Morning falls as they are driving in the RV. "So, PJ," Pete said, "Learn anything interesting from Max last night?"

"Oh, uhh…" PJ said, "Nothing really, sir."

"So Max didn't tell you he found some gold or went to a zoo or changed the map his father set for him…" Pete said, looking deviously at him.

"You heard?" PJ asked. "I told Max. I told him you guys had that ability."

"Yeah, well, I told Goof that Max did that," Pete responded. "So much for their buddy-buddy act." He smiled smugly while PJ looked on in horror.

"You… you're not happy enough making me miserable, you have to make other people miserable too and break families that are working!" PJ said.

"Working?" Pete asked. "The kid was walking all over his father."

"And the other way around is better? Taking advantage of someone you're supposed to be protecting? Hurting the person who should be able to look to you for comfort just because you can?" PJ asked.

"Shut up!" Pete said, pulling over the RV by a forest clearing and getting out. He dragged PJ out by the arm and motioned once again to his belt.

"Go ahead!" PJ said, "You know, I kept my end of the deal the entire time. But that doesn't matter to you." He looked downward, bracing himself.

"No," Pete said, shaking his head, "I won't beat you. Yet."

PJ gasped. "You were bluffing!" he shouted, "All this time I've been complying with you because of a threat you never planned to follow through on in the first place!"

"You should be happy all I do is make empty threats, okay?" Pete responded.

"I'm grateful you don't beat me up, Dad," PJ said. "I'm not grateful that you always manipulate me!"

"Do you think I want you to run around without discipline, PJ?" Pete asked.

"You call this discipline?" PJ responded. "Discipline is predictable. Discipline is related to wrongdoing and serves a larger purpose. Discipline won't send your son into fits of depression or make him feel worthless. Your kids won't live in fear of you."

"What are you saying?" Pete asked.

"I'm saying you're unstable!" PJ said. "I never know from one minute to the next what you're going to do to me, if anything, and the times you decide to go 'easy on me' or 'hard on me' are erratic and random. I can never tell when you're angry because your calling sounds the same no matter what. And, evidently, you can't tell the difference between discipline and child abuse."

"Abuse is kind of a strong word, isn't it?" Pete asked.

"No," PJ responded curtly. "It's an accurate one, Dad. Make no mistake, I'm used to the way you treat me. I'm so used to it I become surprised and suspicious when you do something differently. But being used to it doesn't mean I like it. I hate it. It eats me up inside every day."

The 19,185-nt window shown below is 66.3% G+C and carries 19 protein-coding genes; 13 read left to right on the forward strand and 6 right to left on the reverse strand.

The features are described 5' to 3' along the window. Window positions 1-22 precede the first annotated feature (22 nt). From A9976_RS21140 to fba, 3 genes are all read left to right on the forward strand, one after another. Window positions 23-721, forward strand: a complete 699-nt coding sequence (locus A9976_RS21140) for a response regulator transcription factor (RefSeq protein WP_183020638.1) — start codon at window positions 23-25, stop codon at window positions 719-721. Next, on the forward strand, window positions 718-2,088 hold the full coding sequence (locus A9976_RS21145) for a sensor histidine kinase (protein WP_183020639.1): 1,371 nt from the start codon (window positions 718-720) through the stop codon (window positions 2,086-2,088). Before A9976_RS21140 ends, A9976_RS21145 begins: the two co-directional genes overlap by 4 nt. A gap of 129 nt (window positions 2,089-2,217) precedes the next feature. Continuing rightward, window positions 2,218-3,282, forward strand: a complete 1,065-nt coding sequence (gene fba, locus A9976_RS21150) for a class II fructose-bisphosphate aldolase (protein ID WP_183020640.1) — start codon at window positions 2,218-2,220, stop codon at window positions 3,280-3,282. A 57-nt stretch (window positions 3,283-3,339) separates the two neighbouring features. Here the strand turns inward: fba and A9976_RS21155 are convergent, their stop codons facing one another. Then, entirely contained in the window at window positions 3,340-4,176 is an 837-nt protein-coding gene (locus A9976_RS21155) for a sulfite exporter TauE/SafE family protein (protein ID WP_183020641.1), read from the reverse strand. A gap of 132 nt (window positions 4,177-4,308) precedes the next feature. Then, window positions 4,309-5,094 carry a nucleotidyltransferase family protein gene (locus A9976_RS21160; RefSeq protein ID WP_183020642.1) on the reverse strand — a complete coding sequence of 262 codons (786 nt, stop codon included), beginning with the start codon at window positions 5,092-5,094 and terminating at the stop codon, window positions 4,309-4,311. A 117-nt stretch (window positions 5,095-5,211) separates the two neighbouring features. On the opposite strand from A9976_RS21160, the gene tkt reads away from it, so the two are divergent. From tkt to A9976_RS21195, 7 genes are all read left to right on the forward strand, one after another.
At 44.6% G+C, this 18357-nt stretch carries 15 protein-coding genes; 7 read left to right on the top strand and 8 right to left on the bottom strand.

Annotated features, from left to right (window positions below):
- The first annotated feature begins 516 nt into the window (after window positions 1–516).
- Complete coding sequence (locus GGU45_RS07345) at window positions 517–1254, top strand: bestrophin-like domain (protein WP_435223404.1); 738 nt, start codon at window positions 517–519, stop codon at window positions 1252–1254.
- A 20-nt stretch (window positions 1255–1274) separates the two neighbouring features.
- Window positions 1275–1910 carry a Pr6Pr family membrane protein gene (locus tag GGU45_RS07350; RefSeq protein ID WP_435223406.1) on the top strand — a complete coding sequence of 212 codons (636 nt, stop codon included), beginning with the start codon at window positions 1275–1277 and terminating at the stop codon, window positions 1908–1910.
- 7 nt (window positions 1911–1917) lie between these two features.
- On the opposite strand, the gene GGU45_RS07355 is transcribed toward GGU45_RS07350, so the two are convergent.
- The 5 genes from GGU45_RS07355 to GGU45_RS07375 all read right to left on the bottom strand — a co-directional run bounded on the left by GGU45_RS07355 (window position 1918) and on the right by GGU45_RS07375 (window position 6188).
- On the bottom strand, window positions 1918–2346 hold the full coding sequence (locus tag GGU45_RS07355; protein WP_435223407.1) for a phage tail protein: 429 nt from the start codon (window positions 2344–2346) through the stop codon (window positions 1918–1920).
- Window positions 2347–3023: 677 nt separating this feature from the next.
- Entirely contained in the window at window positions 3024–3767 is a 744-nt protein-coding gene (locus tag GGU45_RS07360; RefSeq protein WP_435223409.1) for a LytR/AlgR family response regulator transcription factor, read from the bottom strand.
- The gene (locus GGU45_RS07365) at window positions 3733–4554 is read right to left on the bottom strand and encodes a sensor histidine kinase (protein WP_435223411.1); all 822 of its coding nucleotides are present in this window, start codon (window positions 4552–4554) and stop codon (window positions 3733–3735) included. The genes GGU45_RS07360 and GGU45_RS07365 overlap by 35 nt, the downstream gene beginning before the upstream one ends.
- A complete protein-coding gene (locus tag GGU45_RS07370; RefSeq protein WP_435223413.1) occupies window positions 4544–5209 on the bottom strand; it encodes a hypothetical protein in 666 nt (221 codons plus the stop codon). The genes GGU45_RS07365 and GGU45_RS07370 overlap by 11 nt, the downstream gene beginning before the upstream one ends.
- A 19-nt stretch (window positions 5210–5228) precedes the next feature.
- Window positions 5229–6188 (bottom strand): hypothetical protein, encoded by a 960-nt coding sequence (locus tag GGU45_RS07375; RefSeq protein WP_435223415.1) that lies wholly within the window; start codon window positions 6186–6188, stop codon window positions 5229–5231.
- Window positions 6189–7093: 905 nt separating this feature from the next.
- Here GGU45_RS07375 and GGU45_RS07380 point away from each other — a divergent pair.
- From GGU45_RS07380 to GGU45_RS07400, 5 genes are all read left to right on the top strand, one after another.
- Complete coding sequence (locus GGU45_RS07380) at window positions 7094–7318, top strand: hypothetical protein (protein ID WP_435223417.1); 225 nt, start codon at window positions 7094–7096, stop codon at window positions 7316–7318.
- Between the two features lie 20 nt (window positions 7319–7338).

"Will you stop demanding to be babied already? You're a big boy now! You don't need daddy to coddle you anymore!" Pete shouted.

"I just want to know that you love me," PJ said. "It doesn't matter how old I am, Dad. If I grow up believing you don't, I'll be scarred in the end just the same." PJ was about to cry, but Pete turned to him.

I Don't Mean It (Bolded parts sung by Pete, italicized parts sung by PJ)

Sometimes I seem like a tyrant
Who always wants to keep you down,
And sometimes I seem like a monster
Who only wants to see you frown,
And sometimes I seem like the father
Who is the worst in all of town
But I assure you, I don't mean it.

Sometimes I want to be closer
And then you just push me away
And sometimes I want to be alone
And then you just force me to stay
And sometimes I just want some respite
But you make me do things all day
Yet somehow I know, you don't mean it.

A father and son built on a ton
Of unstable rocks and uneven talks
Our commonalities stop at the veneer—
Our differences lie in the way that we try
To behave all our lives, but our kinship thrives
When we pull back the anger and fear

Sometimes I wish you were like me
Take it out on you that you're not
Sometimes I wish you were like me
With hope I'd be given a shot
Sometimes we wish we weren't living
with someone who hurts me a lot
or makes me have to say I don't mean it

A father and son built on a ton
Of unstable rocks and uneven talks
Our commonalities stop at the veneer—
Our differences lie in the way that we try
To behave all our lives, but our kinship thrives
When we pull back the anger and fear

Can we start to love again?
Maybe it's too late.
Maybe we're condemned to
disappointment and hate
But no matter what, I know you don't mean it.
And I assure you I don't mean it.

PJ spread his arms out to give Pete a hug, but Pete just shook his head and walked away. PJ followed Pete into the forest, whining "oh, Dad…"

"Do you want to know why I told Goof about what his kid did?" Pete asked.

"Please," PJ said calmly.

"I just wanted to be recognized," Pete said. "It seems like Goofy always gets complimented for his child-rearin', and well…"

"You just thought if you could prove Max wasn't a better kid than I was you would earn some of that recognition?" PJ asked.

"Yeah," Pete responded, "Like that."

"You know, Dad," PJ said, "It doesn't matter what anyone thinks. Anyone but me. Everyone could say you were the worst dad on the planet but what really matters is how good I think you are."

"You're saying you think I'm a good father?" Pete asked.

PJ gave him a dumbfounded look, shook his head, and said, "What I'm saying… is if you want to be… you just have to start putting your effort elsewhere." A large dark shadow appeared over PJ.

Pete began to panic. "P-P-P-PJ?"

"Look, Dad, I'm sorry, I know this touchy-feely stuff is hard for you, but you could stand to…" PJ began.

"BIGFOOT IS BACK!" Pete screamed. He leaped into PJ's arms causing both of them to crumple under his weight.

Bigfoot roared. PJ yelled, "Dad! I'll distract him! You get out of here!"